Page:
Luke Howard – Namer of Clouds – 250th anniversary

James McBey, View of Dunkirk

Tottenham is celebrating Luke Howard

The father of meteorology!

Here is a link to the exhibitions page at The Room



When, from the water’s quiet mirror,

A mist floats off like a carpet   

And the moon, wrapped in its undulations,

Revels in a haunted, haunting play,

Then we are pleased as children;

Watching it lift up the mountain,

Deepen and then spread,

Bar after bar, to become the sort

Of lowering sky that can go either way:

Soak us or pass on, overhead.


And if from there it should be raised

Up to a thinner atmosphere

How firmly based, how crisp it seems,

Towering, gathering all its splendour

For a proclamation on the plenitude of power

(Since what we fear may well be our fate).

We tremble in the shadow of its threatening.


Say it climbs higher still;

The threat now utterly removed

Into a heavenly lightness,

A mere something there that dissolves

Ever so softly; less than a patter of fleeces

Moving, deliciously combed,

Upwards from below, towards

Their Shepherd, into his lap and hand.


Yet all must be brought down

By the weight of our world.

Pierced, when dense and very large,

The stack must thunderously

Discharge, as armies do that roll out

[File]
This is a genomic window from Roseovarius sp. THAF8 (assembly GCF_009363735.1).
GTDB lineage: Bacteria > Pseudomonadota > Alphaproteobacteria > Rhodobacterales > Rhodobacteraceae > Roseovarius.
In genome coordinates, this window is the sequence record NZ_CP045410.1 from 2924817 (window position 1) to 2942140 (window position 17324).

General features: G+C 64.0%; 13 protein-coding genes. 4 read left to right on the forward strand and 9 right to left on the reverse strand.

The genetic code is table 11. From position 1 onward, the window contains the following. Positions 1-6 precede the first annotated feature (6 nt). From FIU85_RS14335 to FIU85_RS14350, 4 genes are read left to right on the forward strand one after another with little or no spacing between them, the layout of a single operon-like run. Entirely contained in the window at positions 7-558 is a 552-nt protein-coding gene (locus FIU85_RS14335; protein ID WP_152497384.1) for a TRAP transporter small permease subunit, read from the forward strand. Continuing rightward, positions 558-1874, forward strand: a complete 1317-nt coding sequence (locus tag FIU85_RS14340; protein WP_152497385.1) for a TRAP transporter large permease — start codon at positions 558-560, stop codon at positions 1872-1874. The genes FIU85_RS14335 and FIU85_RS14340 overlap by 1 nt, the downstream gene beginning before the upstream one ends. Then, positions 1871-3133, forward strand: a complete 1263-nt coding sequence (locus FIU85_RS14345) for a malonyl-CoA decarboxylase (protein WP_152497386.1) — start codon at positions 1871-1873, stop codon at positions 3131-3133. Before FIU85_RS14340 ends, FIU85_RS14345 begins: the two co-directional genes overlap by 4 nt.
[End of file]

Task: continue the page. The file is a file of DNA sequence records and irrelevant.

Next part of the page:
In splendid array only to disintegrate;

The earth then receiving their remains.

But keep the eye on where it frays,

Describing what comes down while feeling

That it’s upwards we should always gaze.


After Goethe –  stratus, cumulus, cirrus, nimbus 




Holy mountain, realm of seem.

Goaded by a breeze, it sways,

As if some flimsy palanquin

Whose gathered gauzes drift apart.

It glories in continuous metamorphosis,

Now immobile, now a dream:

Can you see it and believe your eyes?


Trust to the strength of your own projection,

Choosing to define, while the indefinite

Ramps a lion or unfurls an elephant

Or turns a camel’s neck into a Jabberwock

– Until the army of barmy

Images wrecks itself on a rock.

The trumpeter heralds his own dissolution

Well before a judgement can be sounded.


Yet Howard gave us an instrument

For getting the airborne grounded

By latching on to the gone, and firming up

The ephemeral.  He was the first to hold it fast

By naming drifts, compactions,

Dispersals and descents,

For which the planet offers thanks.


Luke Howard, “Namer of Clouds”, (1772 – 1864) – after Goethe 

Both versions by Anthony Howell

The story goes that when Luke Howard received these poems in the post he could not believe that they were really from Goethe and threw them into the waste-paper bin!

And please put in your diary the 22 November – Poetry reading on ‘The weather’ – open mike – starting at 7 pm at The Room.

About anthonyhowelljournal

Poet, essayist, dancer, performance artist....
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